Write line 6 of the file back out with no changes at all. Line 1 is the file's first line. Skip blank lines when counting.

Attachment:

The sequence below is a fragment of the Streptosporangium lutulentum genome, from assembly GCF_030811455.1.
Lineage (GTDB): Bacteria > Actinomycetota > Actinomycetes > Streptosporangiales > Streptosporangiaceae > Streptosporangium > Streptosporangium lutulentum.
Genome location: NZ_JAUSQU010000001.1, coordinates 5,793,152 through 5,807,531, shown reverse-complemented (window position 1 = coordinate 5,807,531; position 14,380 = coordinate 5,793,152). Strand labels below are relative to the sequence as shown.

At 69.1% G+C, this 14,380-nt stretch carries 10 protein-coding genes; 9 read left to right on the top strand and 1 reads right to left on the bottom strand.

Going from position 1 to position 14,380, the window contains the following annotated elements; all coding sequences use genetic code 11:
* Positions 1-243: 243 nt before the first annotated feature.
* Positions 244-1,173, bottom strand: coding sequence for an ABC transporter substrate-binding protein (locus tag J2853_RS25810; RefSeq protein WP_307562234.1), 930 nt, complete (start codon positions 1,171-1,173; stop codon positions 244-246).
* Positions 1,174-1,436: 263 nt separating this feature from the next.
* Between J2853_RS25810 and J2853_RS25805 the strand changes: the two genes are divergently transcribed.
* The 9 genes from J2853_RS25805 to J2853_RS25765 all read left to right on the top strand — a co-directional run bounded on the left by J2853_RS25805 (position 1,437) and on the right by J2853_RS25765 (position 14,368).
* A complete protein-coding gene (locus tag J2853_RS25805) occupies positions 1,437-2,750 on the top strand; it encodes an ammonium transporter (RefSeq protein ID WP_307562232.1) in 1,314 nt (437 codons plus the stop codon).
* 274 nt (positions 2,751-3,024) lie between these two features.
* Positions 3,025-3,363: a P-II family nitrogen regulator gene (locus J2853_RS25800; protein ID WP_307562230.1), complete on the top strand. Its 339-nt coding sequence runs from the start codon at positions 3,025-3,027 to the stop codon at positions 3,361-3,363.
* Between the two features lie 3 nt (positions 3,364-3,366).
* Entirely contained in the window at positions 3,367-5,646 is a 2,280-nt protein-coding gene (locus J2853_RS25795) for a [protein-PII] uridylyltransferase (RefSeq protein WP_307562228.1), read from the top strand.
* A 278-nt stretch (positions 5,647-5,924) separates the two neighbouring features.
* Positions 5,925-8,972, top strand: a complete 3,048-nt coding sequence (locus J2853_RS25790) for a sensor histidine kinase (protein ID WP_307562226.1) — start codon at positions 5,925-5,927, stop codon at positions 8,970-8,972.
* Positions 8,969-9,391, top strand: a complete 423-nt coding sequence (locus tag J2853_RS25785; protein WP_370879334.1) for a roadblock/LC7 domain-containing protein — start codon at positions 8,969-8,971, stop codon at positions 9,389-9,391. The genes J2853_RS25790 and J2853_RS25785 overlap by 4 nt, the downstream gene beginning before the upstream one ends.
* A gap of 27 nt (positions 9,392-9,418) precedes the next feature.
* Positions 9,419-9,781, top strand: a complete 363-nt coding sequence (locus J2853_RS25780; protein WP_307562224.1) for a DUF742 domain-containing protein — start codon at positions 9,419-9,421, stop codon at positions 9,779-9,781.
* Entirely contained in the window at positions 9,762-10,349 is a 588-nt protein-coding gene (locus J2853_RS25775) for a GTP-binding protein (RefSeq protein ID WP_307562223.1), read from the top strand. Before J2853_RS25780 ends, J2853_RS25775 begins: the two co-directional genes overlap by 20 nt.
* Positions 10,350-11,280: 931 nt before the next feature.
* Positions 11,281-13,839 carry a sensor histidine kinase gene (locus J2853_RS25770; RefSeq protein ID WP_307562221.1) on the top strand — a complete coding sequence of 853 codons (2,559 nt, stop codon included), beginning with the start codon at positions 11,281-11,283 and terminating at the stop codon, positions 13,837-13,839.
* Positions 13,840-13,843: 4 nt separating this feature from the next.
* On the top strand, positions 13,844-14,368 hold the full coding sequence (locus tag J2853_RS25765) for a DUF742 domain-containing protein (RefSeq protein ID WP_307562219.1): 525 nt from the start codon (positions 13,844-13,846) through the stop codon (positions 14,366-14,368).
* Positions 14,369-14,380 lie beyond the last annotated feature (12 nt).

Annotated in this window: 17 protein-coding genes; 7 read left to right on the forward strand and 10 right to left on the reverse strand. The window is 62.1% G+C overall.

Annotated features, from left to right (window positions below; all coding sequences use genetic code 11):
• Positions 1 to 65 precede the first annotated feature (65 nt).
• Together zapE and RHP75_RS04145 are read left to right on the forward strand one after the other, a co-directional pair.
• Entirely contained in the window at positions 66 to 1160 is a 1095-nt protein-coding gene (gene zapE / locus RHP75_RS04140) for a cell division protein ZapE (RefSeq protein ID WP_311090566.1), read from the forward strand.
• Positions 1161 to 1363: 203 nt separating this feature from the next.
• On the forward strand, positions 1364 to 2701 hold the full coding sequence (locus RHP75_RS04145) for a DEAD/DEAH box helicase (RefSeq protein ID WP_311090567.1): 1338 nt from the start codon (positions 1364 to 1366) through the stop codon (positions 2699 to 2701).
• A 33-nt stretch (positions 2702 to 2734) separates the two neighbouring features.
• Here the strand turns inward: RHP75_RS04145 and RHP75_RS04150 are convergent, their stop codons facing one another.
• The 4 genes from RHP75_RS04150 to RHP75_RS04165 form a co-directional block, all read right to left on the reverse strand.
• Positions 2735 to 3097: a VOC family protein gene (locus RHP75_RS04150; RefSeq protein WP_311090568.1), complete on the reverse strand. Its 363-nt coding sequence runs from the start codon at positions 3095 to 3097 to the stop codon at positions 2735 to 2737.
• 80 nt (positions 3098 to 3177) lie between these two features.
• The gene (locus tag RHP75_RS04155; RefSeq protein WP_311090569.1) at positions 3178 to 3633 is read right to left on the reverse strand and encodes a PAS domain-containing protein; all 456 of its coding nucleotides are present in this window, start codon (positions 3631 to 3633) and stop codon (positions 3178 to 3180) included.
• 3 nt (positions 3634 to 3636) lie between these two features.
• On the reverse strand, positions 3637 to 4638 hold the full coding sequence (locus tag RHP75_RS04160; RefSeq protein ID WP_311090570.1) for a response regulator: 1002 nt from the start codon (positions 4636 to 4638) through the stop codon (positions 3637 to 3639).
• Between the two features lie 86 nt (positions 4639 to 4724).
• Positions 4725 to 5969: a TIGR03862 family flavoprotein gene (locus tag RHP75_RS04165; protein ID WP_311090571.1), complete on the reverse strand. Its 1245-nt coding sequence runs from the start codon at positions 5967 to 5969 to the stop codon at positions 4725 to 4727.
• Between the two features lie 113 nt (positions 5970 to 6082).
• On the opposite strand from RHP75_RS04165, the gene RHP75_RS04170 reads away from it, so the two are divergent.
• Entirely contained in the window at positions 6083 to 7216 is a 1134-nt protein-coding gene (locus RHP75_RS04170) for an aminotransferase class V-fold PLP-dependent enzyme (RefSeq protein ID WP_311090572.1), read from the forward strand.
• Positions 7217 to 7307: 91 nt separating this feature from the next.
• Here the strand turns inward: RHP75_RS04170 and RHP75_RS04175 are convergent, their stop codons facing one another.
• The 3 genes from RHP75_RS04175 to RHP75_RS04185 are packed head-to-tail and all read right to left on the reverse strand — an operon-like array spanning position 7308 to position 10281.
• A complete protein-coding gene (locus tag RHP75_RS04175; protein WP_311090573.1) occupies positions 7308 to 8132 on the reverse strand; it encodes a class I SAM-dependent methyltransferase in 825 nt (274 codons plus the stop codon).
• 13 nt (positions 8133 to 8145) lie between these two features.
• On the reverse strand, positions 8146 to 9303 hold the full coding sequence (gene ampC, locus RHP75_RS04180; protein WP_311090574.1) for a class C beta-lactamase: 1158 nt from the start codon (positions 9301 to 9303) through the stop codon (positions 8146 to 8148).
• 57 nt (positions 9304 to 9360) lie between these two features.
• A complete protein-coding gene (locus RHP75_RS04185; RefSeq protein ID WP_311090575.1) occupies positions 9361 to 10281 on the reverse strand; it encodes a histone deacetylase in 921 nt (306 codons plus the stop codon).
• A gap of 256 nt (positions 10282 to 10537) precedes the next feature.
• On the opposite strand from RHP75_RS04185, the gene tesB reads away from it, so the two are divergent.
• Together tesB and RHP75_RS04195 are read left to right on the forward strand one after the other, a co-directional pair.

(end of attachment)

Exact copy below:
* Positions 1-243: 243 nt before the first annotated feature.